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An Art Dealer's Photographs: The Collection of Elia Volpi

Volpi and Bardini

Volpi's success as an art dealer is closely linked to Stefano Bardini, one of the most successful Italian antiquarians after 1870. The museum he founded is still to this day an attraction for visitors to Florence. Like Volpi after him, Bardini also started his career as a painter and restorer, then going on to create a reputation as an art dealer and collector, attracting and retaining a wealthy international clientele. His gallery was supported by a restoration workshop with whom Volpi started to collaborate around 1883. Thanks to this collaboration the student, 22 years younger, not only had the opportunity of gaining a wealth of experience in the restoration field, but it was also an opportunity to mix with artists and artisans, who would have worked for him afterwards, as well as eminent collectors such as Bernard Berenson. The collaboration with Bardini is documented, inter alia, by the photograph of the panel depicting Saint Sebastian, which in 1894 was owned by Bardini. It is possible that Volpi had restored the painting before it was sold to a buyer from London in 1895. In the mid-1890s, however, the partnership broke down: it is likely that Volpi had begun to make his own business deals, leaving Bardini in the dark. Although Bardini attempted to ignore his former collaborator from that moment onwards, in the long run he could not help but note his growing professional successes in the antiques business. Finally, on the back of Volpi's resounding commercial success in America, he instructed him to organize an auction of his collection in New York in 1918. Volpi's legacy includes some photographs taken especially for the auction catalogue: the red numbers handwritten on the images correspond to the numbers of the objects in the catalogue.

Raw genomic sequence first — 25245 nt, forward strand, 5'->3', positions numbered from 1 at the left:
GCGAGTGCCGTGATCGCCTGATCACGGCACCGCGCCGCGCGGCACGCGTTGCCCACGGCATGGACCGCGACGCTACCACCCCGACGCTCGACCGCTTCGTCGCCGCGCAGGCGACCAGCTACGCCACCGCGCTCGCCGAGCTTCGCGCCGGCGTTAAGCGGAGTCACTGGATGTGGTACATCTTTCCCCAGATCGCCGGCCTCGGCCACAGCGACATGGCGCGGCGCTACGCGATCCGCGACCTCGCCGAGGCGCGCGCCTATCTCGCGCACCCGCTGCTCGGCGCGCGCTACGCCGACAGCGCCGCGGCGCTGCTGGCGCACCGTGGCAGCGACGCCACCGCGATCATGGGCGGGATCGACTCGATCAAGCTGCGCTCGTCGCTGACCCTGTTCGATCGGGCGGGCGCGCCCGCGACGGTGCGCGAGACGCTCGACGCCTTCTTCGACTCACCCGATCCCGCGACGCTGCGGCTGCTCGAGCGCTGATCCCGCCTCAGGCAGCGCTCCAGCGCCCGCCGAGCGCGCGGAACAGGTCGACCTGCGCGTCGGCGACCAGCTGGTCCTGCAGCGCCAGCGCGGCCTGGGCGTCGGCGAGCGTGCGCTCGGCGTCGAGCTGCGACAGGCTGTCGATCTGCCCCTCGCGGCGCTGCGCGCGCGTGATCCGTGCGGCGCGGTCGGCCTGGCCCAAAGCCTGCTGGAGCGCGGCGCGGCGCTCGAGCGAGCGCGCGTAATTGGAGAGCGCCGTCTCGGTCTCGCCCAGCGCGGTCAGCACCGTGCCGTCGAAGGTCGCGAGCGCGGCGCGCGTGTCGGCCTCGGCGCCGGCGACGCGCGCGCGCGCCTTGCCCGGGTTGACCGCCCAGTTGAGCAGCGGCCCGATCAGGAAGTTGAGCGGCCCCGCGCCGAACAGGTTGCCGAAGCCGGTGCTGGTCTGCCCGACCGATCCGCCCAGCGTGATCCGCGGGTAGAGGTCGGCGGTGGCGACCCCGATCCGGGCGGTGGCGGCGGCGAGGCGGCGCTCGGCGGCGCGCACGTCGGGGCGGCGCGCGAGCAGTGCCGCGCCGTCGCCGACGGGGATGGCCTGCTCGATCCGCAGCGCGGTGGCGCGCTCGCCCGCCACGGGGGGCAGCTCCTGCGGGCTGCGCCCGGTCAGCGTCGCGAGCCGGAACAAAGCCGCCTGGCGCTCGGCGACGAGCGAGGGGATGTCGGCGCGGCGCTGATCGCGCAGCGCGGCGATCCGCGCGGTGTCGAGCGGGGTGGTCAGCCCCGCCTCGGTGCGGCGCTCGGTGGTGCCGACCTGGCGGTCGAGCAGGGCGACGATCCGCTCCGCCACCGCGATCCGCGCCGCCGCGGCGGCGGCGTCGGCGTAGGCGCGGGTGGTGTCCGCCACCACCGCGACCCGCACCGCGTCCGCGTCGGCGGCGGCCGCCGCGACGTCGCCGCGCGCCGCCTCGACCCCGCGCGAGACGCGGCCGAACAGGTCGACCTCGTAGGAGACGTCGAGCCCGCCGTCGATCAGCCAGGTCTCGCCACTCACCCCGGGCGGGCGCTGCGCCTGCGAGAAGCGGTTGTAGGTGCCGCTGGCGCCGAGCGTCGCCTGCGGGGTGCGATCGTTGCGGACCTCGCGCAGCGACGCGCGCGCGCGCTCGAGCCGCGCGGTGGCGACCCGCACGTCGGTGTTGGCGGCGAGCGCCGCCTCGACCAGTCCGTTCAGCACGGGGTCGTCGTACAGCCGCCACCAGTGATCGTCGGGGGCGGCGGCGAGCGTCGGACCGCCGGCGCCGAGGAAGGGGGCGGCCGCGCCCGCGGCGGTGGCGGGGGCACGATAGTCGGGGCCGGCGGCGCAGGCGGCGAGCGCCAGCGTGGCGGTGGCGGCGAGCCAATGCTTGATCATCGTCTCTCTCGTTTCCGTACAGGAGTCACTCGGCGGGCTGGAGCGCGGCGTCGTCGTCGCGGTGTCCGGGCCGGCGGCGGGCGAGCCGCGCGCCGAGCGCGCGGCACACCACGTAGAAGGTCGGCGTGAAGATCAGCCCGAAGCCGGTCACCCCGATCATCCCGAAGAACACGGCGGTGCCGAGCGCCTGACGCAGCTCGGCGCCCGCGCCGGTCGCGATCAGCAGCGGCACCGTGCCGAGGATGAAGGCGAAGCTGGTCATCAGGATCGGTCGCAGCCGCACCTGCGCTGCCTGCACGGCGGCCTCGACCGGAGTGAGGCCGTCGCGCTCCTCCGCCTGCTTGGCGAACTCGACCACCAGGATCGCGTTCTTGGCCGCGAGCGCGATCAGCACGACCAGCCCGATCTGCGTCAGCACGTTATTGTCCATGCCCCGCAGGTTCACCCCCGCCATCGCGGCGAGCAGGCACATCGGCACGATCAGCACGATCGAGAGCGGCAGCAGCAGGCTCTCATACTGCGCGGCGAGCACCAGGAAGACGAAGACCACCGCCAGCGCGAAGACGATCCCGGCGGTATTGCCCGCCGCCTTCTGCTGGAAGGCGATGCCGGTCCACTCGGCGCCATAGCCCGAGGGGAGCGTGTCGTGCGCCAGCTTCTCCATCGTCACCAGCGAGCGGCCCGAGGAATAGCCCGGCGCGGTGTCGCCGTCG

Unidentified photographer: Saint Sebastian, Matteo di Giovanni, London, National Gallery. Aristotype with handwritten notes on the back, 20,5 x 14,1 cm, before 1895, inv. no. 607432

Unidentified photographer: Saint George and the Dragon, Paolo Uccello, Paris, Musée Jacquemart-André. Albumin print, 9,6 x 14,6 cm, before 1899, inv. no. 607435

Bardini, Stefano?: Melpomene, Alessandro Pampurino from the ceiling fresco of Palazzo Maffi in Cremona, London, Victoria and Albert Museum. Albumin print, 1884/1889, 25,4 x 19,3 cm, inv. no. 607436

Unidentified photographer: Madonna and Child, Saints and Benefactor, attributed to Luca della Robbia, sold on auction Volpi, New York 1927, Florence, Private Collection. Silver bromide gelatine print, 25,8 x 19,7 cm, before 1927, inv. no. 607434

Bardini, Stefano?: Madonna and Child, 19th century? Silver gelatine print, 21,8 x 13,4 cm, before 1900, inv. no. 607435

Unidentified photographer: Sculptures of the Bardini Collection in Florence, put up for sale by auction in 1918, New York. Silver gelatine print with handwritten numbers based on the auction catalogue, 18,3 x 18 cm, c. 1918, inv. no. 430718

Unidentified photographer: Terracotta Madonnas in the Bardini Collection in Florence, put up for sale by auction in 1918, New York. Silver gelatine print with handwritten numbers based on the auction catalogue, 20,8 x 19 cm, vor 1918, inv. no. 436274

Unidentified photographer: Madonna with Child, 14th century, on a romanic pillar in the Bardini Collection, put up for sale by auction in 1918. Silver gelatine print with numbers based on the auction catalogue, 23,5 x 4,5 cm, ca.1918, inv. no. 430729

Unidentified photographer: Madonna and Child, Umbria, first part of the 16th century, unknown location. Silver bromide gelatin, on the back stamp of the art dealer Cesare Centra, 10,3 x 7,6 cm, 1920/30, inv. no. 607431

Unidentified photographer: The Triumph of David, Pesellino. Albumin print, 10,6 x 30,7 cm, before 1896, inv. no. 607433




© KHI in Florence | 24.09.2020 22:50:47